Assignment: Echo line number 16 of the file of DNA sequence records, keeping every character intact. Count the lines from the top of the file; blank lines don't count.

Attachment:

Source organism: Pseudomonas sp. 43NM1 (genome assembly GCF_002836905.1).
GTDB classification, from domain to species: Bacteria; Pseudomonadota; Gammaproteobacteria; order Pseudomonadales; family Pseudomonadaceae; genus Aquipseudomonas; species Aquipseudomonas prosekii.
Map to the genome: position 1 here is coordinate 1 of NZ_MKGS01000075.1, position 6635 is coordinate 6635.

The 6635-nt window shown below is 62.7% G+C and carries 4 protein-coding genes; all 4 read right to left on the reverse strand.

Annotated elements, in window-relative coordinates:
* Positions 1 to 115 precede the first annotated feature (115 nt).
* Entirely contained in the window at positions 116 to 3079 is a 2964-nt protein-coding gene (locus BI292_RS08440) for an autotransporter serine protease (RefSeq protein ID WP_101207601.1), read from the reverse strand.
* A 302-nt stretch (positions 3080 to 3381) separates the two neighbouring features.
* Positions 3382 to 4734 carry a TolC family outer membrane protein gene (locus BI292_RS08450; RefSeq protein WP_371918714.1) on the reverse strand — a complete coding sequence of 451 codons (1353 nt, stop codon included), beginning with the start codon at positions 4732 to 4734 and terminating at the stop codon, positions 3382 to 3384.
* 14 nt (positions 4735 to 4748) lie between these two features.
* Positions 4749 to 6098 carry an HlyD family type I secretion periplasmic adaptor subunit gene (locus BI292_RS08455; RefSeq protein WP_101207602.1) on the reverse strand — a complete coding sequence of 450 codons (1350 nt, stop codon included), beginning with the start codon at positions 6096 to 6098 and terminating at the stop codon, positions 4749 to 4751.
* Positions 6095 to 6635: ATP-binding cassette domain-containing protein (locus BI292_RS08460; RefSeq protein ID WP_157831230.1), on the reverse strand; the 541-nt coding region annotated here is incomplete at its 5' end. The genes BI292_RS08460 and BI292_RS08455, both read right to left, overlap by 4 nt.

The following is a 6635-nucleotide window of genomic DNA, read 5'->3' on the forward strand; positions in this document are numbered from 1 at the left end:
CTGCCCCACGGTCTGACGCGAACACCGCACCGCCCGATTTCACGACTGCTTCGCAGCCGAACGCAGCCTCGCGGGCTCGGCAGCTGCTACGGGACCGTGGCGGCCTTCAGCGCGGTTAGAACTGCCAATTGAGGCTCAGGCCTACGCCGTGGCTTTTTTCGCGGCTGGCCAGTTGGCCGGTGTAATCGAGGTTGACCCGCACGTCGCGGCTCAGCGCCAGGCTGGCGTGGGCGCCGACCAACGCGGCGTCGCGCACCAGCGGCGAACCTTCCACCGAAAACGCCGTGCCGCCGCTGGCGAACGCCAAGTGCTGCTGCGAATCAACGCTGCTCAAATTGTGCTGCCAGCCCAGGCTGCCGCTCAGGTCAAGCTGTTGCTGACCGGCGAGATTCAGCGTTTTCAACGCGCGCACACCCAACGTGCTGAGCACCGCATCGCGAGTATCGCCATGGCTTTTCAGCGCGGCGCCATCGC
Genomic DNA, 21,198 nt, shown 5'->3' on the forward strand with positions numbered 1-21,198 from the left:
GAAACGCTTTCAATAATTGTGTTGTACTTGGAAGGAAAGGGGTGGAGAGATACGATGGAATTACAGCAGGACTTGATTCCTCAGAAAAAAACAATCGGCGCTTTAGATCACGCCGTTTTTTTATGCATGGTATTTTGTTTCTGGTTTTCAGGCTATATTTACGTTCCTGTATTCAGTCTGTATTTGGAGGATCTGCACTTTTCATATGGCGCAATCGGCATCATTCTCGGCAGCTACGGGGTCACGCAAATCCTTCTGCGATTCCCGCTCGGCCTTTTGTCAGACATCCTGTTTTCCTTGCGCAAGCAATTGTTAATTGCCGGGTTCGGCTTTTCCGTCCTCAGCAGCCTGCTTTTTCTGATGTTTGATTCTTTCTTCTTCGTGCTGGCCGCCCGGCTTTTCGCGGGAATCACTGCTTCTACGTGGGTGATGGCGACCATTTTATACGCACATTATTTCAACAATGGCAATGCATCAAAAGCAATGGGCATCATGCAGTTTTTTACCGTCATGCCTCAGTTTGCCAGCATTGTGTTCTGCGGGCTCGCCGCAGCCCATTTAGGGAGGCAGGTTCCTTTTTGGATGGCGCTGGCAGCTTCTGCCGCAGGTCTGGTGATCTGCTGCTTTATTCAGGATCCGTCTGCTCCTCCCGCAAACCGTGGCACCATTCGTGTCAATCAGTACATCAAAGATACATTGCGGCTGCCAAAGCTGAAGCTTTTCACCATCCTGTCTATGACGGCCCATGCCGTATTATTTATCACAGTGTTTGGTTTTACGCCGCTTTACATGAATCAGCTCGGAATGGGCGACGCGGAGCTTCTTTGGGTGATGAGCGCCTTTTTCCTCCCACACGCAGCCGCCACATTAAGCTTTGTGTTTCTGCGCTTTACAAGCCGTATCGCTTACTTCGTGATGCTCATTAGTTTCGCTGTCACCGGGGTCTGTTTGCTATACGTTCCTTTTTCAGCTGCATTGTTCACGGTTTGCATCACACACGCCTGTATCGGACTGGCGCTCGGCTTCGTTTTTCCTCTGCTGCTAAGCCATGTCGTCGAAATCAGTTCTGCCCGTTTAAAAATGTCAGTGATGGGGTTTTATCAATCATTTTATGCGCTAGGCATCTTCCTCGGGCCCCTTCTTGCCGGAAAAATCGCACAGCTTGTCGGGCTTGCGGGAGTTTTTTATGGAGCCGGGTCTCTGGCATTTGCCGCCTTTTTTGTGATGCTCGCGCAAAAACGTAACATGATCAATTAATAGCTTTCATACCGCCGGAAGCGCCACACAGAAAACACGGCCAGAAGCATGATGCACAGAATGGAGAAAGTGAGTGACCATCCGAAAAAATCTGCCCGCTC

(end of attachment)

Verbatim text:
GAAACGCTTTCAATAATTGTGTTGTACTTGGAAGGAAAGGGGTGGAGAGATACGATGGAATTACAGCAGGACTTGATTCCTCAGAAAAAAACAATCGGCGCTTTAGATCACGCCGTTTTTTTATGCATGGTATTTTGTTTCTGGTTTTCAGGCTATATTTACGTTCCTGTATTCAGTCTGTATTTGGAGGATCTGCACTTTTCATATGGCGCAATCGGCATCATTCTCGGCAGCTACGGGGTCACGCAAATCCTTCTGCGATTCCCGCTCGGCCTTTTGTCAGACATCCTGTTTTCCTTGCGCAAGCAATTGTTAATTGCCGGGTTCGGCTTTTCCGTCCTCAGCAGCCTGCTTTTTCTGATGTTTGATTCTTTCTTCTTCGTGCTGGCCGCCCGGCTTTTCGCGGGAATCACTGCTTCTACGTGGGTGATGGCGACCATTTTATACGCACATTATTTCAACAATGGCAATGCATCAAAAGCAATGGGCATCATGCAGTTTTTTACCGTCATGCCTCAGTTTGCCAGCATTGTGTTCTGCGGGCTCGCCGCAGCCCATTTAGGGAGGCAGGTTCCTTTTTGGATGGCGCTGGCAGCTTCTGCCGCAGGTCTGGTGATCTGCTGCTTTATTCAGGATCCGTCTGCTCCTCCCGCAAACCGTGGCACCATTCGTGTCAATCAGTACATCAAAGATACATTGCGGCTGCCAAAGCTGAAGCTTTTCACCATCCTGTCTATGACGGCCCATGCCGTATTATTTATCACAGTGTTTGGTTTTACGCCGCTTTACATGAATCAGCTCGGAATGGGCGACGCGGAGCTTCTTTGGGTGATGAGCGCCTTTTTCCTCCCACACGCAGCCGCCACATTAAGCTTTGTGTTTCTGCGCTTTACAAGCCGTATCGCTTACTTCGTGATGCTCATTAGTTTCGCTGTCACCGGGGTCTGTTTGCTATACGTTCCTTTTTCAGCTGCATTGTTCACGGTTTGCATCACACACGCCTGTATCGGACTGGCGCTCGGCTTCGTTTTTCCTCTGCTGCTAAGCCATGTCGTCGAAATCAGTTCTGCCCGTTTAAAAATGTCAGTGATGGGGTTTTATCAATCATTTTATGCGCTAGGCATCTTCCTCGGGCCCCTTCTTGCCGGAAAAATCGCACAGCTTGTCGGGCTTGCGGGAGTTTTTTATGGAGCCGGGTCTCTGGCATTTGCCGCCTTTTTTGTGATGCTCGCGCAAAAACGTAACATGATCAATTAATAGCTTTCATACCGCCGGAAGCGCCACACAGAAAACACGGCCAGAAGCATGATGCACAGAATGGAGAAAGTGAGTGACCATCCGAAAAAATCTGCCCGCTC